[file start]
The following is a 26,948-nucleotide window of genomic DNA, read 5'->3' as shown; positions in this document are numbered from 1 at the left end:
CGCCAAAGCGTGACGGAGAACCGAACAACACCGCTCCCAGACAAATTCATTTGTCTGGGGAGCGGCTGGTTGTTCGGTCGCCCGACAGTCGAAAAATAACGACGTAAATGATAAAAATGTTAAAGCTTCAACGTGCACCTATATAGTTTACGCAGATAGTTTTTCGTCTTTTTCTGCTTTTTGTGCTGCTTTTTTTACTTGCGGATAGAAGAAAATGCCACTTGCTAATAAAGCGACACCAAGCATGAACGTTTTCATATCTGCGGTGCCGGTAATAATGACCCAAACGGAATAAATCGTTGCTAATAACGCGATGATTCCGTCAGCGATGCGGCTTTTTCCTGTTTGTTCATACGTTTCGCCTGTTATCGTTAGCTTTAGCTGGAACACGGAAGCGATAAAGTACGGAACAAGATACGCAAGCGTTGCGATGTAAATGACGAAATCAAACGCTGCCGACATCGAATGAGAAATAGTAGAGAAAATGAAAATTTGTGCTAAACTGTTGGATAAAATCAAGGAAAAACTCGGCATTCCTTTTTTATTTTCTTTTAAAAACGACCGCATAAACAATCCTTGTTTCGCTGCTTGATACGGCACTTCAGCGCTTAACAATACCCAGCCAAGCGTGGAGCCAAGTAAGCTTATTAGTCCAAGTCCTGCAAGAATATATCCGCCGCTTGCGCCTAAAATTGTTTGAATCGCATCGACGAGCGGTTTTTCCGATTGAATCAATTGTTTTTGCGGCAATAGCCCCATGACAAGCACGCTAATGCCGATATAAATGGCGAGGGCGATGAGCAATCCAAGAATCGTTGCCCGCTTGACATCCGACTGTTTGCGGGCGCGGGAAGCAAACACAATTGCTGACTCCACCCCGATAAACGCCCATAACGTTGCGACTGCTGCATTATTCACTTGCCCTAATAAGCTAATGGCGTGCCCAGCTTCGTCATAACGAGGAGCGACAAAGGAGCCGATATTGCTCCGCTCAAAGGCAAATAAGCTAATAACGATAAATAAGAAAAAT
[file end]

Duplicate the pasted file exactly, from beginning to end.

The following is a 26,948-nucleotide window of genomic DNA, read 5'->3' as shown; positions in this document are numbered from 1 at the left end:
CGCCAAAGCGTGACGGAGAACCGAACAACACCGCTCCCAGACAAATTCATTTGTCTGGGGAGCGGCTGGTTGTTCGGTCGCCCGACAGTCGAAAAATAACGACGTAAATGATAAAAATGTTAAAGCTTCAACGTGCACCTATATAGTTTACGCAGATAGTTTTTCGTCTTTTTCTGCTTTTTGTGCTGCTTTTTTTACTTGCGGATAGAAGAAAATGCCACTTGCTAATAAAGCGACACCAAGCATGAACGTTTTCATATCTGCGGTGCCGGTAATAATGACCCAAACGGAATAAATCGTTGCTAATAACGCGATGATTCCGTCAGCGATGCGGCTTTTTCCTGTTTGTTCATACGTTTCGCCTGTTATCGTTAGCTTTAGCTGGAACACGGAAGCGATAAAGTACGGAACAAGATACGCAAGCGTTGCGATGTAAATGACGAAATCAAACGCTGCCGACATCGAATGAGAAATAGTAGAGAAAATGAAAATTTGTGCTAAACTGTTGGATAAAATCAAGGAAAAACTCGGCATTCCTTTTTTATTTTCTTTTAAAAACGACCGCATAAACAATCCTTGTTTCGCTGCTTGATACGGCACTTCAGCGCTTAACAATACCCAGCCAAGCGTGGAGCCAAGTAAGCTTATTAGTCCAAGTCCTGCAAGAATATATCCGCCGCTTGCGCCTAAAATTGTTTGAATCGCATCGACGAGCGGTTTTTCCGATTGAATCAATTGTTTTTGCGGCAATAGCCCCATGACAAGCACGCTAATGCCGATATAAATGGCGAGGGCGATGAGCAATCCAAGAATCGTTGCCCGCTTGACATCCGACTGTTTGCGGGCGCGGGAAGCAAACACAATTGCTGACTCCACCCCGATAAACGCCCATAACGTTGCGACTGCTGCATTATTCACTTGCCCTAATAAGCTAATGGCGTGCCCAGCTTCGTCATAACGAGGAGCGACAAAGGAGCCGATATTGCTCCGCTCAAAGGCAAATAAGCTAATAACGATAAATAAGAAAAAT